Boost is generally a good library but I would not suggest Boost graph for a number of reasons.
The BGL documentation is execrable, with no easy to follow user guide. I have found that trying to define graphs with properties that are relevant to my own problems is very difficult.
You frequently end up with huge compiler errors that show templates within templates within templates ... nigh on impossible to see what is going on.
The only solution I found was to start with a trivial example that comes with Boost Graph, and adapt it until it does what I want.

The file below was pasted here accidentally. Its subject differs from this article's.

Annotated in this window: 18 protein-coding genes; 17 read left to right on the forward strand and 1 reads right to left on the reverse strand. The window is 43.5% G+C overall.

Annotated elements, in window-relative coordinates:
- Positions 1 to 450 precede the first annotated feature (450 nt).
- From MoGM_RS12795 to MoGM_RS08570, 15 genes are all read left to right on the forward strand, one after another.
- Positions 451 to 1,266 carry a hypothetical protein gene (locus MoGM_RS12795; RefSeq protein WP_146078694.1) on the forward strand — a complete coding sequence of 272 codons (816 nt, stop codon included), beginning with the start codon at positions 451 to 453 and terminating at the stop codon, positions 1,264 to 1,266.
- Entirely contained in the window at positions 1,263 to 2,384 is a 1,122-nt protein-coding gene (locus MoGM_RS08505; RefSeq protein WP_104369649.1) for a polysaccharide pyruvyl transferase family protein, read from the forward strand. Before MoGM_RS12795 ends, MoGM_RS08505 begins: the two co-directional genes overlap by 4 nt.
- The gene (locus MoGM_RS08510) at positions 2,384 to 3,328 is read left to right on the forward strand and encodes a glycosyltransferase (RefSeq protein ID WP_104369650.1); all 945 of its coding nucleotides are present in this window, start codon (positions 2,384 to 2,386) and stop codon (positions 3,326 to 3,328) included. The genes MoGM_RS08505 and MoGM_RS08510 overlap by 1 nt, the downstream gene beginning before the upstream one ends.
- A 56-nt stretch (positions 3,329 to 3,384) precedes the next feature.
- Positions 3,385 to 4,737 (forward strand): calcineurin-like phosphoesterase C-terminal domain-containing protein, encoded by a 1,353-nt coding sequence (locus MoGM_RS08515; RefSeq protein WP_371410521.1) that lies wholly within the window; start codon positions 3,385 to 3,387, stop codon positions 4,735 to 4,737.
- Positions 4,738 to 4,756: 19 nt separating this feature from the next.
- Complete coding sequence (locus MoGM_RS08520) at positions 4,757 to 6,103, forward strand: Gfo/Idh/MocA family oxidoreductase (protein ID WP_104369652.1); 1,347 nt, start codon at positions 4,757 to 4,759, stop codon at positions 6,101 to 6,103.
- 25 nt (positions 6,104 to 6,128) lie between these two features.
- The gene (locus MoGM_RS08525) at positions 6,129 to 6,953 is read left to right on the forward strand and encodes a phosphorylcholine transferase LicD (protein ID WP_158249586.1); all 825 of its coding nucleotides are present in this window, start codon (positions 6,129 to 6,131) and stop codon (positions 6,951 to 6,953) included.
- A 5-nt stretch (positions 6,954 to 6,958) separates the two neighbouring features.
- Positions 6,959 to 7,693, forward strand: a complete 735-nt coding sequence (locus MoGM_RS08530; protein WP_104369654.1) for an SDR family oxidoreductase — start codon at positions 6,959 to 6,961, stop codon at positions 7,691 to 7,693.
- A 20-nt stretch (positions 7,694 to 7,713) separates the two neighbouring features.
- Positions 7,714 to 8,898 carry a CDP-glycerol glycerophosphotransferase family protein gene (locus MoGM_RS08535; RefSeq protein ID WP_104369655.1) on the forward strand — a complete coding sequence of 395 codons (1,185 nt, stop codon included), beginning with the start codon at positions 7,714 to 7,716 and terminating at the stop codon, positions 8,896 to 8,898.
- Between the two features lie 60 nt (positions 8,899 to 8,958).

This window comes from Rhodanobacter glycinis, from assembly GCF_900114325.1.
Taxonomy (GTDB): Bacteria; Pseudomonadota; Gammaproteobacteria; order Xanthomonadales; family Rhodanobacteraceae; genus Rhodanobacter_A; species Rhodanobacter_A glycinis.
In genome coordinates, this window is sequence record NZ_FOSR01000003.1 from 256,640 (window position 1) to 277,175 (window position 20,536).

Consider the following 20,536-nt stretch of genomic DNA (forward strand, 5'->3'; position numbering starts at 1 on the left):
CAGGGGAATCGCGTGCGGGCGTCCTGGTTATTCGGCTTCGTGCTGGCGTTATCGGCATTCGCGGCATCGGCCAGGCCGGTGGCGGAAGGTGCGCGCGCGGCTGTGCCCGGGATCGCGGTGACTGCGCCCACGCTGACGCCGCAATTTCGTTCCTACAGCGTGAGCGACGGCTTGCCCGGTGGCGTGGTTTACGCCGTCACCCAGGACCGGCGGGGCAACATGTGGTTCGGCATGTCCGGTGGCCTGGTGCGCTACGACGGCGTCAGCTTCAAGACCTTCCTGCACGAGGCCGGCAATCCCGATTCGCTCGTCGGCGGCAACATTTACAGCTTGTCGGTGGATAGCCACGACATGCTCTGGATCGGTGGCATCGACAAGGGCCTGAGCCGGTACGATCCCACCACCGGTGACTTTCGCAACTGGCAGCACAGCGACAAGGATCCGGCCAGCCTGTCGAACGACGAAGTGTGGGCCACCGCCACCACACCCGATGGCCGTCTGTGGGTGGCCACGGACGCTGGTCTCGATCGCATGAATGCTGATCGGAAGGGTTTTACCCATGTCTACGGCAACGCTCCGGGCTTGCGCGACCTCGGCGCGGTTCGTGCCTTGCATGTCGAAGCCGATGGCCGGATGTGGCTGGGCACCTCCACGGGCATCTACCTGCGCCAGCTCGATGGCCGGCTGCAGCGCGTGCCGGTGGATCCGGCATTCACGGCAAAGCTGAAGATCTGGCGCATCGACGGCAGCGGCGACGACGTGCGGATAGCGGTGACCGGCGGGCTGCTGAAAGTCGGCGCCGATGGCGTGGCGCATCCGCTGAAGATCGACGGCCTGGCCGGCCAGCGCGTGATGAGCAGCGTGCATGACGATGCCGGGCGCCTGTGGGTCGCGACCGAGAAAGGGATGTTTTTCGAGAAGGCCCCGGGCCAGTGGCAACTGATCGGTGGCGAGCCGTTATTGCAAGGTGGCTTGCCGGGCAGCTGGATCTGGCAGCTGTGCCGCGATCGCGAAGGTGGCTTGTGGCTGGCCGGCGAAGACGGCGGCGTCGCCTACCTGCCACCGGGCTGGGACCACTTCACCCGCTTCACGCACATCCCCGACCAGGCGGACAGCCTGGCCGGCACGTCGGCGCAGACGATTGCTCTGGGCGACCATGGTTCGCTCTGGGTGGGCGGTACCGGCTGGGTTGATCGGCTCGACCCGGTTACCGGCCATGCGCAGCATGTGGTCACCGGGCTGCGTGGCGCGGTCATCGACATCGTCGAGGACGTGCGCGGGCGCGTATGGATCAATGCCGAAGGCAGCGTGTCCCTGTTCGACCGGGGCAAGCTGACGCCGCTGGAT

I know of many bright and capable people that have ditched Boost Graph because of these reasons. Sad since there are very efficient algorithms underneath it all. For me BGL is the textbook example of template overuse. Boost Graph is a great idea that fails by missing the point entirely: code is worthless if it can't be read, maintained, extended, or debugged.
There are alternatives to LEDA/Boost implementation. You could do worse than to investigate this similar-sounding posting:
Can you suggest a good book on graphs and graph algorithms?